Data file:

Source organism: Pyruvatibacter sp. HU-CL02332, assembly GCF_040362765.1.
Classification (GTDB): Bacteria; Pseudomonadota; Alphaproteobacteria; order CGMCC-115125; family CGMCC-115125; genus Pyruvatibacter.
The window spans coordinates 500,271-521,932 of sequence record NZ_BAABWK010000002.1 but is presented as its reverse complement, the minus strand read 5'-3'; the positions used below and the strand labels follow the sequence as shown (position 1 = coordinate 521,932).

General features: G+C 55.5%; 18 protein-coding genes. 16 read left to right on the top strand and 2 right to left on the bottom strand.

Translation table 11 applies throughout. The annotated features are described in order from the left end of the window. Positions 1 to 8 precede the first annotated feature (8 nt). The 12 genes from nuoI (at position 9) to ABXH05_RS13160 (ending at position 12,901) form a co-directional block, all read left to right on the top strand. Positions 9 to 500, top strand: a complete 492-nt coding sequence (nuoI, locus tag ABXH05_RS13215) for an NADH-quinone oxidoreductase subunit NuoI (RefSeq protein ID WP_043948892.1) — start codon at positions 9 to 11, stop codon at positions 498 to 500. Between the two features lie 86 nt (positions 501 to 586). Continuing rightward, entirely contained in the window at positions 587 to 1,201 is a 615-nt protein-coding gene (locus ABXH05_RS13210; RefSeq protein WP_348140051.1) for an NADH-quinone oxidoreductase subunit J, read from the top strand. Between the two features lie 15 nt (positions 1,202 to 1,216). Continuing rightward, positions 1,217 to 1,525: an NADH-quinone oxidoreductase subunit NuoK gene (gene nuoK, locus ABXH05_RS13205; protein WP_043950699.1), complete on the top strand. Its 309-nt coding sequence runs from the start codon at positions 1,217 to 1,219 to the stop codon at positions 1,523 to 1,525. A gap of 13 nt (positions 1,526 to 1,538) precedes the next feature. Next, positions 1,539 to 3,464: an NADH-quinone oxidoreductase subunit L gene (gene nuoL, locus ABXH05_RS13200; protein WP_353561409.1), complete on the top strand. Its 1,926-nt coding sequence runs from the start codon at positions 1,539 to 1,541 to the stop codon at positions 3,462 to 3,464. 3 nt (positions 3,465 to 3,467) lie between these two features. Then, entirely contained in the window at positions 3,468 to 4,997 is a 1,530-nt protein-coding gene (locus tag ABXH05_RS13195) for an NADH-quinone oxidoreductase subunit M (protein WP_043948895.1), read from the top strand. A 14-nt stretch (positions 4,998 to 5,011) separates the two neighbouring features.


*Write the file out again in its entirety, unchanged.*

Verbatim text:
Source organism: Pyruvatibacter sp. HU-CL02332, assembly GCF_040362765.1.
Classification (GTDB): Bacteria; Pseudomonadota; Alphaproteobacteria; order CGMCC-115125; family CGMCC-115125; genus Pyruvatibacter.
The window spans coordinates 500,271-521,932 of sequence record NZ_BAABWK010000002.1 but is presented as its reverse complement, the minus strand read 5'-3'; the positions used below and the strand labels follow the sequence as shown (position 1 = coordinate 521,932).

General features: G+C 55.5%; 18 protein-coding genes. 16 read left to right on the top strand and 2 right to left on the bottom strand.

Translation table 11 applies throughout. The annotated features are described in order from the left end of the window. Positions 1 to 8 precede the first annotated feature (8 nt). The 12 genes from nuoI (at position 9) to ABXH05_RS13160 (ending at position 12,901) form a co-directional block, all read left to right on the top strand. Positions 9 to 500, top strand: a complete 492-nt coding sequence (nuoI, locus tag ABXH05_RS13215) for an NADH-quinone oxidoreductase subunit NuoI (RefSeq protein ID WP_043948892.1) — start codon at positions 9 to 11, stop codon at positions 498 to 500. Between the two features lie 86 nt (positions 501 to 586). Continuing rightward, entirely contained in the window at positions 587 to 1,201 is a 615-nt protein-coding gene (locus ABXH05_RS13210; RefSeq protein WP_348140051.1) for an NADH-quinone oxidoreductase subunit J, read from the top strand. Between the two features lie 15 nt (positions 1,202 to 1,216). Continuing rightward, positions 1,217 to 1,525: an NADH-quinone oxidoreductase subunit NuoK gene (gene nuoK, locus ABXH05_RS13205; protein WP_043950699.1), complete on the top strand. Its 309-nt coding sequence runs from the start codon at positions 1,217 to 1,219 to the stop codon at positions 1,523 to 1,525. A gap of 13 nt (positions 1,526 to 1,538) precedes the next feature. Next, positions 1,539 to 3,464: an NADH-quinone oxidoreductase subunit L gene (gene nuoL, locus ABXH05_RS13200; protein WP_353561409.1), complete on the top strand. Its 1,926-nt coding sequence runs from the start codon at positions 1,539 to 1,541 to the stop codon at positions 3,462 to 3,464. 3 nt (positions 3,465 to 3,467) lie between these two features. Then, entirely contained in the window at positions 3,468 to 4,997 is a 1,530-nt protein-coding gene (locus tag ABXH05_RS13195) for an NADH-quinone oxidoreductase subunit M (protein WP_043948895.1), read from the top strand. A 14-nt stretch (positions 4,998 to 5,011) separates the two neighbouring features.